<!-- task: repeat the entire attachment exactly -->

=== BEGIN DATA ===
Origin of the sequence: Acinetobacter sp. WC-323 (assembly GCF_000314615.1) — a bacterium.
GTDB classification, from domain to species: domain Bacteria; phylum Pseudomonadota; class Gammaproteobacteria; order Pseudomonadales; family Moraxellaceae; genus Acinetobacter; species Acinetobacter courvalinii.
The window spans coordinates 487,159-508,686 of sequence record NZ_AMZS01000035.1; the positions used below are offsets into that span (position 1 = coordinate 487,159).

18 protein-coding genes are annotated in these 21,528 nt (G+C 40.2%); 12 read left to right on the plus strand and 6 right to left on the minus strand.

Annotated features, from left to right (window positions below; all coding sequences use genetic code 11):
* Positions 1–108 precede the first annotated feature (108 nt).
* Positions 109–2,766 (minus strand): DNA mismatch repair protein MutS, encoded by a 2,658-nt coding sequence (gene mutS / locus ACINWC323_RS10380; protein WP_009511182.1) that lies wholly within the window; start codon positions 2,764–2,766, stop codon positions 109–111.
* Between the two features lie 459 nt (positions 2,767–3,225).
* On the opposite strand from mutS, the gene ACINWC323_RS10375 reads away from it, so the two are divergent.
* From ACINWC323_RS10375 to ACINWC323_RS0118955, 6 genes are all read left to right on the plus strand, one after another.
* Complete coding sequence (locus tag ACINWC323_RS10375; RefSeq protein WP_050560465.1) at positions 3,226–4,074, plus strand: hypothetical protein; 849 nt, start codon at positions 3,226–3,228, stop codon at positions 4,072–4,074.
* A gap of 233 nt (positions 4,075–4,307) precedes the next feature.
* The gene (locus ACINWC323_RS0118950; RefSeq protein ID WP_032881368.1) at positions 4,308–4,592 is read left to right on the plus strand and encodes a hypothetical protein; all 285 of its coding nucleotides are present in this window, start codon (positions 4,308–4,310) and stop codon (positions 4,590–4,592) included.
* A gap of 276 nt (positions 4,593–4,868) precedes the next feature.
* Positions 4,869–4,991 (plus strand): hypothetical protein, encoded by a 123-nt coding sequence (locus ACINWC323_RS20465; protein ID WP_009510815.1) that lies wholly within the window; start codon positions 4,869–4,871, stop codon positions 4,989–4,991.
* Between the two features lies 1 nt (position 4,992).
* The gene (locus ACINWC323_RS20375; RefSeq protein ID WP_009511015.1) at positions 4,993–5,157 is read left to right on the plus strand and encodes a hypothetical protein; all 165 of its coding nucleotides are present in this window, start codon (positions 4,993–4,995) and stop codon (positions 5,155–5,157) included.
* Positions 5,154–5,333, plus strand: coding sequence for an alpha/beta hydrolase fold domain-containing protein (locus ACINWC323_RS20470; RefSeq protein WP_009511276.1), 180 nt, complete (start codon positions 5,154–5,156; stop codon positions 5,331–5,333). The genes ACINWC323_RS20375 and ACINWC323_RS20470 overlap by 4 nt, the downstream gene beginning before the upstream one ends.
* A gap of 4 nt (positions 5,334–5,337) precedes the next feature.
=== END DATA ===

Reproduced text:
Origin of the sequence: Acinetobacter sp. WC-323 (assembly GCF_000314615.1) — a bacterium.
GTDB classification, from domain to species: domain Bacteria; phylum Pseudomonadota; class Gammaproteobacteria; order Pseudomonadales; family Moraxellaceae; genus Acinetobacter; species Acinetobacter courvalinii.
The window spans coordinates 487,159-508,686 of sequence record NZ_AMZS01000035.1; the positions used below are offsets into that span (position 1 = coordinate 487,159).

18 protein-coding genes are annotated in these 21,528 nt (G+C 40.2%); 12 read left to right on the plus strand and 6 right to left on the minus strand.

Annotated features, from left to right (window positions below; all coding sequences use genetic code 11):
* Positions 1–108 precede the first annotated feature (108 nt).
* Positions 109–2,766 (minus strand): DNA mismatch repair protein MutS, encoded by a 2,658-nt coding sequence (gene mutS / locus ACINWC323_RS10380; protein WP_009511182.1) that lies wholly within the window; start codon positions 2,764–2,766, stop codon positions 109–111.
* Between the two features lie 459 nt (positions 2,767–3,225).
* On the opposite strand from mutS, the gene ACINWC323_RS10375 reads away from it, so the two are divergent.
* From ACINWC323_RS10375 to ACINWC323_RS0118955, 6 genes are all read left to right on the plus strand, one after another.
* Complete coding sequence (locus tag ACINWC323_RS10375; RefSeq protein WP_050560465.1) at positions 3,226–4,074, plus strand: hypothetical protein; 849 nt, start codon at positions 3,226–3,228, stop codon at positions 4,072–4,074.
* A gap of 233 nt (positions 4,075–4,307) precedes the next feature.
* The gene (locus ACINWC323_RS0118950; RefSeq protein ID WP_032881368.1) at positions 4,308–4,592 is read left to right on the plus strand and encodes a hypothetical protein; all 285 of its coding nucleotides are present in this window, start codon (positions 4,308–4,310) and stop codon (positions 4,590–4,592) included.
* A gap of 276 nt (positions 4,593–4,868) precedes the next feature.
* Positions 4,869–4,991 (plus strand): hypothetical protein, encoded by a 123-nt coding sequence (locus ACINWC323_RS20465; protein ID WP_009510815.1) that lies wholly within the window; start codon positions 4,869–4,871, stop codon positions 4,989–4,991.
* Between the two features lies 1 nt (position 4,992).
* The gene (locus ACINWC323_RS20375; RefSeq protein ID WP_009511015.1) at positions 4,993–5,157 is read left to right on the plus strand and encodes a hypothetical protein; all 165 of its coding nucleotides are present in this window, start codon (positions 4,993–4,995) and stop codon (positions 5,155–5,157) included.
* Positions 5,154–5,333, plus strand: coding sequence for an alpha/beta hydrolase fold domain-containing protein (locus ACINWC323_RS20470; RefSeq protein WP_009511276.1), 180 nt, complete (start codon positions 5,154–5,156; stop codon positions 5,331–5,333). The genes ACINWC323_RS20375 and ACINWC323_RS20470 overlap by 4 nt, the downstream gene beginning before the upstream one ends.
* A gap of 4 nt (positions 5,334–5,337) precedes the next feature.